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Brexit and employment law

brexit which way

Theresa May recently indicated that Article 50 will be triggered before March 2017, leaving the government with the unenviable task of unpicking UK legislation from a generation of EU Directives.  Whilst sceptics have voiced concern that wide-ranging EU mandates may be quietly rewritten on short-term ideological grounds, many businesses have welcomed a less prescriptive approach to organising their affairs. One ongoing area of concern to both businesses and individuals is employment legislation.

EU laws are so heavily embedded in UK employment law, it seems unlikely that the government would immediately seek to replace the majority of legislation. Indeed, they have indicated they will initially enshrine existing EU legislation into UK law, leaving the government to implement more incremental changes over a longer term – but which laws are likely to change?

Several areas are generally unpopular with UK businesses and are therefore potentially susceptible to reform. These include the Agency Worker Regulations which grant agency workers the same rights as directly employed staff once the agency worker has completed 12 weeks service. Generally it is felt that the regulation hinders employers when they are looking to plug short term gaps in resourcing. Annual leave is another area in which decisions by the Court of Justice of the European Union have left UK businesses frustrated, for example the ruling which means employees can accrue holiday whilst on sick leave and it is likely that the UK government would examine these areas.

Transfer of Undertakings (TUPE) is another area that is likely to be reviewed post-Brexit. Many employers find the requirements make it difficult to harmonise staff contracts, leading to disparity amongst workers. Making it easier to align staff contracts would be much more business friendly although the government will have to be careful to ensure that other EU members states, trade unions and the British public do not see changes as being excessively detrimental to workers rights and freedoms.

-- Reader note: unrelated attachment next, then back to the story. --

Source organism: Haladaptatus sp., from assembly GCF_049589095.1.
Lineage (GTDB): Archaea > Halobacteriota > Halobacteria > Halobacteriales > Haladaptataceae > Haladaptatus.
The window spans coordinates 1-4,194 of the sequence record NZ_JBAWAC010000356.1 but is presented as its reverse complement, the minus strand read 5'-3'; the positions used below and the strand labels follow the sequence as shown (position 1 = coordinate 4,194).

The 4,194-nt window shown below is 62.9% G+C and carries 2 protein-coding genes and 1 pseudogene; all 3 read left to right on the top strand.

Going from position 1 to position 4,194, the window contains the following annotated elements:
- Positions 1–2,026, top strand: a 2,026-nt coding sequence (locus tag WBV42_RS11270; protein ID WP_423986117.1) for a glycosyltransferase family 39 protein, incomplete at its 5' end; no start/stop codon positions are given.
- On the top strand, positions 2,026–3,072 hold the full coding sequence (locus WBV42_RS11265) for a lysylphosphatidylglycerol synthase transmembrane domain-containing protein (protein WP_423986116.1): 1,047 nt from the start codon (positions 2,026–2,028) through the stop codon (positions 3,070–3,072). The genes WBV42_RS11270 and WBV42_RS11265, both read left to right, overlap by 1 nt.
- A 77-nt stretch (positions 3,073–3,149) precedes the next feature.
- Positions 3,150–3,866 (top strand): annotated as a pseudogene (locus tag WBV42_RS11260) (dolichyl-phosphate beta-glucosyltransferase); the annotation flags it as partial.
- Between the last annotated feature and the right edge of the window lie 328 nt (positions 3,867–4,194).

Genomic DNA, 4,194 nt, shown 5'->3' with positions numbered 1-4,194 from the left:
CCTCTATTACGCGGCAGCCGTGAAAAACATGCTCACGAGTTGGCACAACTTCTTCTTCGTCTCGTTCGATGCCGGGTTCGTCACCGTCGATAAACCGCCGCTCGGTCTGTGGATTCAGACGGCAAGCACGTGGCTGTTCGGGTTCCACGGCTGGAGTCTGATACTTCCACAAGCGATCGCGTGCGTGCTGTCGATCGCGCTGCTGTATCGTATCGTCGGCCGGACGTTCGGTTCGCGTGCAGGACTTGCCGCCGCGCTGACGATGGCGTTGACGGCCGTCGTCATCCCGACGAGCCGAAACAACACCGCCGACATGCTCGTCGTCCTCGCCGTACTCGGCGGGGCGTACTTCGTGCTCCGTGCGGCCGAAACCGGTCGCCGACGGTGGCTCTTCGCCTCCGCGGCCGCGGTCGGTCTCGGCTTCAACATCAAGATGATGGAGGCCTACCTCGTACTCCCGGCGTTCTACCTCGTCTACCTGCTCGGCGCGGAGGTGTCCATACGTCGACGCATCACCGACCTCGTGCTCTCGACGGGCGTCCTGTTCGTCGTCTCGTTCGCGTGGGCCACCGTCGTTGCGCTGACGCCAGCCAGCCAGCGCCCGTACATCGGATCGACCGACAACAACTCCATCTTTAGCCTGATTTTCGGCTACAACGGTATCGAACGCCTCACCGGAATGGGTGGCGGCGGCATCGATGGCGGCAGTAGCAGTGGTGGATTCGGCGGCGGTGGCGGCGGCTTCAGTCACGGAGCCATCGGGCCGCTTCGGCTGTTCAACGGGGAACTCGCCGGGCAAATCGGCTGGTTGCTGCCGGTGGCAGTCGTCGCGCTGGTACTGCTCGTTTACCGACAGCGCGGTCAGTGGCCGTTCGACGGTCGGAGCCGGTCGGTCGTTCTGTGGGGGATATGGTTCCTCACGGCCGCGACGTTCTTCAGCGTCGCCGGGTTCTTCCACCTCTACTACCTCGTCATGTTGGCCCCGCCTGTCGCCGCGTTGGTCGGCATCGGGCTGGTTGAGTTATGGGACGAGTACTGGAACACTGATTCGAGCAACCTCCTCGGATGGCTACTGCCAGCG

A business-friendly government may therefore afford employers more flexibility in the long run. Notwithstanding, the risk of any emergent legislation resides in conflict – with high-profile test cases in discussion before negotiations have even started. Considering this logistically, each employer faces the same task as the government, re-evaluating every part of their employment policy to avoid exposure to six figure damage claims. Gradually, a well-worn HR manual becomes a minefield of potentially explosive reinterpretations.

Fortunately, this logistical role ultimately transfers to the legal expenses insurer, as a well-considered LEI policy can plug the gaps in legal liability and even avoid a legal risk in the first instance. Temple works with over 200 legal experts across the UK to provide up to date advice on all areas of UK law, backed by future-proof insurance coverage; broad-enough to cater for all employment risks, irrespective of Brexit negotiations.

We’re prepared!

Are you?…

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Sean Fayle

Senior Underwriting Manager
Read articles by Sean Fayle

Sean Fayle

Sean started his insurance career in 1994 and has been specifically involved in Legal Expenses since 1997. Over a long career specialising in legal expenses, he has worked as an underwriter, sales executive and relationship manager.

His experience of underwriting a variety of commercial and personal, stand alone and schemes accounts means that our customers have the benefit of his broad knowledge.

As a relationship manager, Sean has a strong focus on customer service and a desire to get the best outcomes for our clients and works closely with our business partners to achieve this.

Sean’s extensive knowledge of the legal expenses market helps to support Temple Legal Protection as a market leader for BTE & ATE insurance.


Read articles by Sean Fayle